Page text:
Unexpectedly Positive Housing Results Prompt New Looks at Homebuilder Stocks

No doubt the publicly-traded homebuilders were among the hardest hit stocks when the housing bubble burst in 2008. The ensuing rash of bankruptcies and home foreclosures devastated the housing market, dropping many of the once high-flying builders into the ranks of the small and micro caps.

For many investors, the question now remains: when is the right time to get back into these homebuilding stocks? In

New home construction photo courtesy of singerreo.com

recent weeks, thanks to some positive and unexpected results in new home sales, housing starts and existing home sales for the month of May, various bloggers and journalists have suggested that the slumbering housing market is beginning to awaken.  Indeed, housing stocks as a group, including some of the larger cap companies such as Toll Brothers (TOL), Lennar (LEN) and PulteGroup (PHM) are up more than 60 percent this year, well above the S&P 500 which is up only 8 percent so far in 2012, according to Forbes.com (http://www.forbes.com/sites/greatspeculations/2012/07/02/dont-lose-your-home-betting-on-housing-stocks/?partner=yahootix).

Forbes contributor Christopher Versace warns that while the housing results in May were better than expected, there are many other indicators suggesting the results “may not have been as great as first thought.” Whether housing is on the upswing, or just experiencing a temporary blip, it’s certainly time to start watching some of the small cap homebuilders.

Indeed, many U.S. homebuilders are apparently raising cash on Wall Street to prepare for what they believe will be a recovery in new home sales, according to the Wall Street Journal (http://online.wsj.com/article/SB10001424052702303292204577519091363274160.html?KEYWORDS=robbie+whelan+dawn+wotapka).

Red Bank, NJ-based Hovnanian Enterprises (NYSE: HOV, http://www.khov.com) specializes in single-family detached homes, condominiums and town homes and operates in two segments: homebuilding and financial services. HOV delivered 4,216 homes in fiscal year 2011. The company’s 52-week trading range shows it was trading for as low as $0.89 last October and then went on a tear, going as high as $3.31 in early February and remains nearly double in value since January. Its market cap is currently about $350 million. The stock trades very actively, about 4.3 million shares a day. At mid-day July 11 it was trading for $2.65, down 5 cents for the day.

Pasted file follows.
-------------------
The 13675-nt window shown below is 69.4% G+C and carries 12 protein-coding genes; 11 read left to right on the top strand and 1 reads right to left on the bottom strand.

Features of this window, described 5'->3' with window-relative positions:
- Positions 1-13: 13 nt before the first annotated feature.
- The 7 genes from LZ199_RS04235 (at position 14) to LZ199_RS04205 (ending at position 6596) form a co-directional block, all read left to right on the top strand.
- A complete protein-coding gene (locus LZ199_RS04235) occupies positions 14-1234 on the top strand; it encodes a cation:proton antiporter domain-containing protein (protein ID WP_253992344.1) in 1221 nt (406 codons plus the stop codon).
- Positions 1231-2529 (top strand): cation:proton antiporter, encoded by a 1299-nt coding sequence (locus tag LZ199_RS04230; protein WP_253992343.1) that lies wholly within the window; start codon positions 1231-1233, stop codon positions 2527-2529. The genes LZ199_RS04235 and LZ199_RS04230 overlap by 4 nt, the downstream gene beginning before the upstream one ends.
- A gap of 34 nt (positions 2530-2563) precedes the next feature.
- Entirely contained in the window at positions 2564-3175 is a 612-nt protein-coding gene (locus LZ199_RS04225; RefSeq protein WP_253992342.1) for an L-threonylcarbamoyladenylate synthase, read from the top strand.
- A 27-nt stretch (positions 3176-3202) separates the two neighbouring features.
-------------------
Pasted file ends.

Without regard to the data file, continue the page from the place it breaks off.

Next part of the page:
Los Angeles-based KB Home (NYSE: KBH, http://www.kbhome.com) is also a home building and financial services company catering in large part to first time buyers. KB is an old Southern California home builder, founded in 1957 and formerly called Kaufman and Broad. KB delivered 5,812 homes in fiscal year 2011. Its market cap is now $754 million and 52-week trading range is $5.02-$13.12. At mid-day July 11 it was trading for $9.74, down 29 cents for the day.

Columbus, OH-based M/I Homes Inc. (NYSE: MHO, http://www.mihomes.com) builds single family homes primarily in the Midwest, Mid-Atlantic and southern parts of the U.S. The  company was founded in 1973 and, like most of the other builders, has homebuilding and financial services divisions. Its market cap is $331 million and its 52-week trading range is $5.08-$18.62. It has been setting new 52-week highs lately, but at mid-day July 11 it was trading for $17.50, down 13 cents for the day.

Atlanta-based Beazer Homes USA (NYSE: BZH, http://www.beazer.com) builds and sells single-family and multiple-family homes in 16 states in the U.S. It also acquires, improves and rents homes. The company operates through commissioned home sales counselors and independent brokers. Beazer is one of the companies cited by the WSJ (see above) as raising money, due to a regulatory filing announcing it would raise about $75 million by selling shares of common stock. Its market cap is about $283 million and its 52-week trading range is $1.35-$3.98. At mid-day July 11 it was trading for $2.86, down 13 cents for the day.

Advertisements

Leave a Reply

Fill in your details below or click an icon to log in:

WordPress.com Logo

You are commenting using your WordPress.com account. Log Out / Change )

Twitter picture

You are commenting using your Twitter account. Log Out / Change )

Facebook photo

You are commenting using your Facebook account. Log Out / Change )

Google+ photo

You are commenting using your Google+ account. Log Out / Change )

Connecting to %s